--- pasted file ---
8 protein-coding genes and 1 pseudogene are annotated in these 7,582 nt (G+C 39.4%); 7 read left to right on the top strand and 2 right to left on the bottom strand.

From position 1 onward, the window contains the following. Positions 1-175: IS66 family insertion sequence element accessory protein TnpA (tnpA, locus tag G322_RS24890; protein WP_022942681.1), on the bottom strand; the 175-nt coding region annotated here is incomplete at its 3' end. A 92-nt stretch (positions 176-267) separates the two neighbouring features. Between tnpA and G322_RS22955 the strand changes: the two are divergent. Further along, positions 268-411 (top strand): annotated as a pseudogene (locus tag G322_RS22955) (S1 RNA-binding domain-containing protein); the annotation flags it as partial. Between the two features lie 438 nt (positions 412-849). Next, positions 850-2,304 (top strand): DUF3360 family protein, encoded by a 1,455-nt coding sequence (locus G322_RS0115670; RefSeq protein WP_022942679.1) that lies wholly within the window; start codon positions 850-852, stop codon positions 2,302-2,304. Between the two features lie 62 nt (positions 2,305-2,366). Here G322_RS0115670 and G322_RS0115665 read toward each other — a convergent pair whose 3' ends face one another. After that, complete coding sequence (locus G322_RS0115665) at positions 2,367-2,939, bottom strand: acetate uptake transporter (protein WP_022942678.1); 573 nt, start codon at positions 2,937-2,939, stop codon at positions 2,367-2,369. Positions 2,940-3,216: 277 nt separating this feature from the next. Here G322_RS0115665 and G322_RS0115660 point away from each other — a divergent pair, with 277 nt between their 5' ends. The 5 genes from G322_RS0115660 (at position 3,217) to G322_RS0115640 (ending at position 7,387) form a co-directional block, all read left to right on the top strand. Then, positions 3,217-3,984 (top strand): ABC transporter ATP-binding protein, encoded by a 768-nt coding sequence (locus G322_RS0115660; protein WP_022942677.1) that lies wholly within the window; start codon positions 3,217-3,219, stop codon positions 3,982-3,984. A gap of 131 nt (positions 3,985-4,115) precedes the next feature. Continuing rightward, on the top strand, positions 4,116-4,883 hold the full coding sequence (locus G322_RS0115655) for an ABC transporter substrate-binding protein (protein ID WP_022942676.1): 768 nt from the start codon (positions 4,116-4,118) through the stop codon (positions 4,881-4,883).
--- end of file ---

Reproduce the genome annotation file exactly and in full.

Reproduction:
8 protein-coding genes and 1 pseudogene are annotated in these 7,582 nt (G+C 39.4%); 7 read left to right on the top strand and 2 right to left on the bottom strand.

From position 1 onward, the window contains the following. Positions 1-175: IS66 family insertion sequence element accessory protein TnpA (tnpA, locus tag G322_RS24890; protein WP_022942681.1), on the bottom strand; the 175-nt coding region annotated here is incomplete at its 3' end. A 92-nt stretch (positions 176-267) separates the two neighbouring features. Between tnpA and G322_RS22955 the strand changes: the two are divergent. Further along, positions 268-411 (top strand): annotated as a pseudogene (locus tag G322_RS22955) (S1 RNA-binding domain-containing protein); the annotation flags it as partial. Between the two features lie 438 nt (positions 412-849). Next, positions 850-2,304 (top strand): DUF3360 family protein, encoded by a 1,455-nt coding sequence (locus G322_RS0115670; RefSeq protein WP_022942679.1) that lies wholly within the window; start codon positions 850-852, stop codon positions 2,302-2,304. Between the two features lie 62 nt (positions 2,305-2,366). Here G322_RS0115670 and G322_RS0115665 read toward each other — a convergent pair whose 3' ends face one another. After that, complete coding sequence (locus G322_RS0115665) at positions 2,367-2,939, bottom strand: acetate uptake transporter (protein WP_022942678.1); 573 nt, start codon at positions 2,937-2,939, stop codon at positions 2,367-2,369. Positions 2,940-3,216: 277 nt separating this feature from the next. Here G322_RS0115665 and G322_RS0115660 point away from each other — a divergent pair, with 277 nt between their 5' ends. The 5 genes from G322_RS0115660 (at position 3,217) to G322_RS0115640 (ending at position 7,387) form a co-directional block, all read left to right on the top strand. Then, positions 3,217-3,984 (top strand): ABC transporter ATP-binding protein, encoded by a 768-nt coding sequence (locus G322_RS0115660; protein WP_022942677.1) that lies wholly within the window; start codon positions 3,217-3,219, stop codon positions 3,982-3,984. A gap of 131 nt (positions 3,985-4,115) precedes the next feature. Continuing rightward, on the top strand, positions 4,116-4,883 hold the full coding sequence (locus G322_RS0115655) for an ABC transporter substrate-binding protein (protein ID WP_022942676.1): 768 nt from the start codon (positions 4,116-4,118) through the stop codon (positions 4,881-4,883).